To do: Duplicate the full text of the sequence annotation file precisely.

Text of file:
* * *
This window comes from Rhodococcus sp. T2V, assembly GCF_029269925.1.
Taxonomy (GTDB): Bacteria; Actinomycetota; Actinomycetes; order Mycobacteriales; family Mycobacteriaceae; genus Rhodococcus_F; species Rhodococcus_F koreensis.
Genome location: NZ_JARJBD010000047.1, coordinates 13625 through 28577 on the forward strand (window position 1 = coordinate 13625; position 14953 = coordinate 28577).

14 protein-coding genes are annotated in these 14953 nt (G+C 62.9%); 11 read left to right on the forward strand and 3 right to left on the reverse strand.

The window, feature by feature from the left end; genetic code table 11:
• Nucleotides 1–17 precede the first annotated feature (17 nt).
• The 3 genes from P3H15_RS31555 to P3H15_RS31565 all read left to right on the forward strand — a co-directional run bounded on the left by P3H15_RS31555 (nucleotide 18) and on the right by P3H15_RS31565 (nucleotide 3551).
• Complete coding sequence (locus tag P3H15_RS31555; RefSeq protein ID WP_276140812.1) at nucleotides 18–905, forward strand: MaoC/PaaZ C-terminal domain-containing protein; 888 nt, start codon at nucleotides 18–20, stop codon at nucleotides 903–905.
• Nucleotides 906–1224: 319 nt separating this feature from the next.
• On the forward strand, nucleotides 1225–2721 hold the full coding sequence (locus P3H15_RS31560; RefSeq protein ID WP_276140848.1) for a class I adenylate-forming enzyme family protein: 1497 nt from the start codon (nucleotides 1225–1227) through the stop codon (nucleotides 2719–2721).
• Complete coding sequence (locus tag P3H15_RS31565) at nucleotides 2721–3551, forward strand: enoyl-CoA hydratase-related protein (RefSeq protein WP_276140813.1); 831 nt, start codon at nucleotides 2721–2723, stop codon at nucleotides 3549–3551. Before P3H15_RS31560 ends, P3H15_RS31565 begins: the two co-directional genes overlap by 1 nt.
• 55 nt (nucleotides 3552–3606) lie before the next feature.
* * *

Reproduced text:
This window comes from Rhodococcus sp. T2V, assembly GCF_029269925.1.
Taxonomy (GTDB): Bacteria; Actinomycetota; Actinomycetes; order Mycobacteriales; family Mycobacteriaceae; genus Rhodococcus_F; species Rhodococcus_F koreensis.
Genome location: NZ_JARJBD010000047.1, coordinates 13625 through 28577 on the forward strand (window position 1 = coordinate 13625; position 14953 = coordinate 28577).

14 protein-coding genes are annotated in these 14953 nt (G+C 62.9%); 11 read left to right on the forward strand and 3 right to left on the reverse strand.

The window, feature by feature from the left end; genetic code table 11:
• Nucleotides 1–17 precede the first annotated feature (17 nt).
• The 3 genes from P3H15_RS31555 to P3H15_RS31565 all read left to right on the forward strand — a co-directional run bounded on the left by P3H15_RS31555 (nucleotide 18) and on the right by P3H15_RS31565 (nucleotide 3551).
• Complete coding sequence (locus tag P3H15_RS31555; RefSeq protein ID WP_276140812.1) at nucleotides 18–905, forward strand: MaoC/PaaZ C-terminal domain-containing protein; 888 nt, start codon at nucleotides 18–20, stop codon at nucleotides 903–905.
• Nucleotides 906–1224: 319 nt separating this feature from the next.
• On the forward strand, nucleotides 1225–2721 hold the full coding sequence (locus P3H15_RS31560; RefSeq protein ID WP_276140848.1) for a class I adenylate-forming enzyme family protein: 1497 nt from the start codon (nucleotides 1225–1227) through the stop codon (nucleotides 2719–2721).
• Complete coding sequence (locus tag P3H15_RS31565) at nucleotides 2721–3551, forward strand: enoyl-CoA hydratase-related protein (RefSeq protein WP_276140813.1); 831 nt, start codon at nucleotides 2721–2723, stop codon at nucleotides 3549–3551. Before P3H15_RS31560 ends, P3H15_RS31565 begins: the two co-directional genes overlap by 1 nt.
• 55 nt (nucleotides 3552–3606) lie before the next feature.